Chicken Art
Connie Lovett

“Chickens do not hibernate,” said Vesper, an old mouse in a new house in Briarwood, the prickly and sticker-filled edge of a 100-acre forest.

“But I saw one, sleeping, out there,” insisted one of Vesper’s grandmice, Imgood.

(Vesper had a little trouble keeping track of names, so he called his grandmice by whatever came to mind when he remembered them. “Imgood” was always stumbling and getting up and saying: “I’m good.”)

“Well, we don’t have chickens here and they don’t hibernate,” tapped Vesper. As a white-footed deer mouse, Vesper talked by tapping. He was the oldest mouse in Briarwood, and he had seen a lot of things in his time, but he had never seen a hibernating chicken.

Vesper and his family, which included his partner Valeria, lived in a cozy den that was made from the remains of an old bluebird house that had fallen to the ground.

The winter had started strong and cold, with only a little snow so far.

It was the cold that kept the mice from venturing too far out into the fields and meadows to look for seeds to eat. Some of the older mice, with memories of freezing winters, were already putting scarves on their long tails, which bounced on the cold ground when they scampered. More than one mouse was missing part of a tail because of the cold.

When the deep snow came, they would be burrowing beneath it, but now they could still lope around the taller grasses and sticks. That was how Imgood came upon the chicken.

Or so he told Vesper.

“Show me,” said Vesper to Imgood, so they bundled up and out they went, joined quickly by Imgood’s sister, Wups.

“Where are you guys going?” she tapped.

“Nowhere for girls,” said Imgood, who was not all that happy Wups wanted to tag along.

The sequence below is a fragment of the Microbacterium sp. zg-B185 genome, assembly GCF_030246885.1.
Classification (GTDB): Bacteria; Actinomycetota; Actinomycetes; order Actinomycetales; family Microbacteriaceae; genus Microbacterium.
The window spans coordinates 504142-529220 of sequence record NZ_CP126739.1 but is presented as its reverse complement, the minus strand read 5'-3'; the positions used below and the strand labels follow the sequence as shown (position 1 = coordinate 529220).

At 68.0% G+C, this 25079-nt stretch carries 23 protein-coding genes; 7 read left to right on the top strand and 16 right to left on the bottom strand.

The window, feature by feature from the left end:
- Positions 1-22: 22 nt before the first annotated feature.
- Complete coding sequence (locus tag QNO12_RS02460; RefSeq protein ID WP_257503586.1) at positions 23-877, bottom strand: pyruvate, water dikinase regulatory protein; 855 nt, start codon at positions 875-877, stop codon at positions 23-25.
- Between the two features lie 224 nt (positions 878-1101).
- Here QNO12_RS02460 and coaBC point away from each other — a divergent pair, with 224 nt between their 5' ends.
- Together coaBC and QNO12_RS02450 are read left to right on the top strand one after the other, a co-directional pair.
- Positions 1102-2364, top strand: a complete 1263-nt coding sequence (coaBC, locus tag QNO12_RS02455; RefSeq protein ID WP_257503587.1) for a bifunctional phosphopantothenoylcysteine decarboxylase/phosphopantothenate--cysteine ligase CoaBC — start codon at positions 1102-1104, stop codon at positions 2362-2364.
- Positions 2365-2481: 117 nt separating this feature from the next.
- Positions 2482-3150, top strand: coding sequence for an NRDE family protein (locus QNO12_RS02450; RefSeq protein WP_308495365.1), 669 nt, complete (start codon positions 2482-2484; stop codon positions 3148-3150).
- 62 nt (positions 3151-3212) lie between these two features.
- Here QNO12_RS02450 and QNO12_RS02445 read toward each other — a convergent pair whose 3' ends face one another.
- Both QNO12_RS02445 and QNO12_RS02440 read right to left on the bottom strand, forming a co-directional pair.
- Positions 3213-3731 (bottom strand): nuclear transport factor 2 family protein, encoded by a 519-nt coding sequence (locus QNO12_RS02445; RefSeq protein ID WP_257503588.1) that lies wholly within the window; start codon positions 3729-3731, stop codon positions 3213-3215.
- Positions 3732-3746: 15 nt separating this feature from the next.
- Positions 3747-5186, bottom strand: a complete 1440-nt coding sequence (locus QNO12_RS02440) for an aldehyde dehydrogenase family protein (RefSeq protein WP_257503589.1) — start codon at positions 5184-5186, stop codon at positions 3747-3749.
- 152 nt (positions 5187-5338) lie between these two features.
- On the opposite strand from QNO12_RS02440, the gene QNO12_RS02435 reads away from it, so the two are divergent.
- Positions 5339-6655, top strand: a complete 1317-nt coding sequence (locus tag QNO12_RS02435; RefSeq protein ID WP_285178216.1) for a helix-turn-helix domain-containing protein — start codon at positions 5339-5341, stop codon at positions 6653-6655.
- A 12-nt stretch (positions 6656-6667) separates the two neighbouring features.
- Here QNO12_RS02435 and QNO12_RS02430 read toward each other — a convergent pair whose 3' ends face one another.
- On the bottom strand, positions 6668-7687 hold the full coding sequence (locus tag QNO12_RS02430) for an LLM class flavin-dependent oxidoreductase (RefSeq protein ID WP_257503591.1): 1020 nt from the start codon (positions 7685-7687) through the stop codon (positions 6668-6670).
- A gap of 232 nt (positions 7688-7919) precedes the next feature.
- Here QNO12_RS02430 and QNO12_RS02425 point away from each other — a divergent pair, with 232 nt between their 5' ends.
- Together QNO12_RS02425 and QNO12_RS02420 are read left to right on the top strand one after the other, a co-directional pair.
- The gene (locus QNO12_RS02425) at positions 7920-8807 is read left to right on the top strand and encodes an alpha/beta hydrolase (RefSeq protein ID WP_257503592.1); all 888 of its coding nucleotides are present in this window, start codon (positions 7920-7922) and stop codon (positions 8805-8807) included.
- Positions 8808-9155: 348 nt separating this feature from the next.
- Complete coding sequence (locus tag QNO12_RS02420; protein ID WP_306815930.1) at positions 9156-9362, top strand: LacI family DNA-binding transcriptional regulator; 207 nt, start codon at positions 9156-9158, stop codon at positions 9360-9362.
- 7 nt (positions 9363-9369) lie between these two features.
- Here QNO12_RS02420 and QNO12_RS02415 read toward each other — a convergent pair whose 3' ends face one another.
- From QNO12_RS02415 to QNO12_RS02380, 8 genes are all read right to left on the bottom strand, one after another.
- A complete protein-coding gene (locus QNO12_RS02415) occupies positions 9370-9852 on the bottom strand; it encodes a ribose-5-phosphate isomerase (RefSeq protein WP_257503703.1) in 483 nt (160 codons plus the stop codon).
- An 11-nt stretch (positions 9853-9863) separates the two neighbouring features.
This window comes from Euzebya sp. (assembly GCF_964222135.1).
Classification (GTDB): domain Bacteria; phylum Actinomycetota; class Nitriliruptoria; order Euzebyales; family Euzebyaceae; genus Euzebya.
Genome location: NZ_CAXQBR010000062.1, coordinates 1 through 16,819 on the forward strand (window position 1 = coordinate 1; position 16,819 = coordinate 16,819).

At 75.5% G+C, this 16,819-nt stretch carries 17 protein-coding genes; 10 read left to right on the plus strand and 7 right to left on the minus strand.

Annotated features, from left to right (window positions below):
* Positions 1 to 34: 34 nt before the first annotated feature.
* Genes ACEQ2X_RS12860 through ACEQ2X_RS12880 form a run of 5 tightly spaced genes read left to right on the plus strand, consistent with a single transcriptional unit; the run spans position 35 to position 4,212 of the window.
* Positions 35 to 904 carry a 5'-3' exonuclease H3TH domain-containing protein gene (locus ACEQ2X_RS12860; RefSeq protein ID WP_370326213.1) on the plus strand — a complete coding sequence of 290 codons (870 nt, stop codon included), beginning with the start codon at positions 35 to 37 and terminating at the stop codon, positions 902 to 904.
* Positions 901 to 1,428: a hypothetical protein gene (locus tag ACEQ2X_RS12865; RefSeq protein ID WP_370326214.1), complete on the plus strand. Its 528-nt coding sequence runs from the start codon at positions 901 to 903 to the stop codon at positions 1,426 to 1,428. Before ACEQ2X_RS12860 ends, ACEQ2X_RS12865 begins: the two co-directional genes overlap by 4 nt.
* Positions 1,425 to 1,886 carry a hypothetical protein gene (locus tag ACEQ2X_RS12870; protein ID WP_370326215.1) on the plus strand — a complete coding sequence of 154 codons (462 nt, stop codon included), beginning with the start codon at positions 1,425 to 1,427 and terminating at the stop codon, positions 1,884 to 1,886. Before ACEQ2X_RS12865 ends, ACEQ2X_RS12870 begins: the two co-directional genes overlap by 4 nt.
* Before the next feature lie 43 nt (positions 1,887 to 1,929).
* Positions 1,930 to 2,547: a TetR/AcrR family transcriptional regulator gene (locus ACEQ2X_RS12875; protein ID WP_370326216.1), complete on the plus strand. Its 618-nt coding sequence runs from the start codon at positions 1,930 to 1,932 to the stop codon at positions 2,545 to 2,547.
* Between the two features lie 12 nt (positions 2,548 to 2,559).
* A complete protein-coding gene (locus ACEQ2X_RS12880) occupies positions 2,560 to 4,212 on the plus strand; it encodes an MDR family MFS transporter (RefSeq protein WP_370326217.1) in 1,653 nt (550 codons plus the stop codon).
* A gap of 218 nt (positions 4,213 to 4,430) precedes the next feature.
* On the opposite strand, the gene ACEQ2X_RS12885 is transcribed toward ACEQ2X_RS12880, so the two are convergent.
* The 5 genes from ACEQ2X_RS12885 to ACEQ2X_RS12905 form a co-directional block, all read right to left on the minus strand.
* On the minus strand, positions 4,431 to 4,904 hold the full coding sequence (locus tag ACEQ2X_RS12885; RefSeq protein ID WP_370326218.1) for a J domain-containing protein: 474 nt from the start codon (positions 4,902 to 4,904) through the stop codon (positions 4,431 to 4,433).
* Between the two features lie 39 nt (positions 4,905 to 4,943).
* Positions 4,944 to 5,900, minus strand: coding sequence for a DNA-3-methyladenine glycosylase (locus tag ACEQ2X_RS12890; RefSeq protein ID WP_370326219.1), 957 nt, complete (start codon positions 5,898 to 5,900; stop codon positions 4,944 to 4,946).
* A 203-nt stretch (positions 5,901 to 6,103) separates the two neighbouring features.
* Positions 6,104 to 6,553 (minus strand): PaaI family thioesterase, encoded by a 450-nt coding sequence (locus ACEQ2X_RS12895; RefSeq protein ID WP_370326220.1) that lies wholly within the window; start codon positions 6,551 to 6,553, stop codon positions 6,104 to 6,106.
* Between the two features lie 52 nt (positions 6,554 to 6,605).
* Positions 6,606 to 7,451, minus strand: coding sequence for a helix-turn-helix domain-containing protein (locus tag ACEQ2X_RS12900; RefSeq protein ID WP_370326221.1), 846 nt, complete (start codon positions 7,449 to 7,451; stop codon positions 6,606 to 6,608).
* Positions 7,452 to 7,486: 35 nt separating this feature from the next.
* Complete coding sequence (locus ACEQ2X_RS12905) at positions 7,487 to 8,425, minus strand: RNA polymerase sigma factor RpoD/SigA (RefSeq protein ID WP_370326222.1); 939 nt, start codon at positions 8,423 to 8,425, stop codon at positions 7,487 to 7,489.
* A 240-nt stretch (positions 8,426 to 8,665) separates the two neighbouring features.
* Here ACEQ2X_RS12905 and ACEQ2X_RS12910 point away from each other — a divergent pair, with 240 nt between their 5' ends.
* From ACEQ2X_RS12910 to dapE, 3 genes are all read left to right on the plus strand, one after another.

“I’m coming too,” she said, tying a scarf to her tail, just in case.

Vesper liked the fact that there was company. It’s always good to have a witness, he thought.

Imgood was first in line, and he led Vesper and Wups a long ways down a narrow path in the grass to where the woods started to grow thick, where fallen trees made dark little caves.

After they stopped to catch their breath and clean the snow from between their paw-toes and munch on a thistle seed or two, they rounded a corner in the path and there was … a chicken that appeared to be sleeping.

“Hmmm,” was all Vesper could say.

“Wowsers,” said Wups. “Looks like a sleeping chicken to me.”

“Told you,” said Imgood.

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Mouse Art

The three mice approached slowly, as quiet as mice could be. They didn’t want to wake up the chicken.

The two little mice didn’t notice, but Vesper saw right away that this chicken was not really sleeping. It was very still, and the wind moved its feathers, but as Vesper looked very closely, he could see that this was a chicken that slept with one eye open, just a crack.

Imgood and Wups tippy-toed up to the chicken, and just as Wups put out her paw to touch the chicken’s leg, she heard a loud BAWWWWWWWK.

“Child,’’ the chicken said, now with both eyes wide open, looking at Wups, “don’t touch Gee Gee.”

Vesper quickly moved between Wups and the chicken, which had not moved, not even a a little. How curious, he thought, that this chicken will not run away.

“My name, is Gallus Gallus, Gee Gee for short, bawk,” said Gee Gee.

“Gee,” said Imgood. “I mean, Gee Gee.”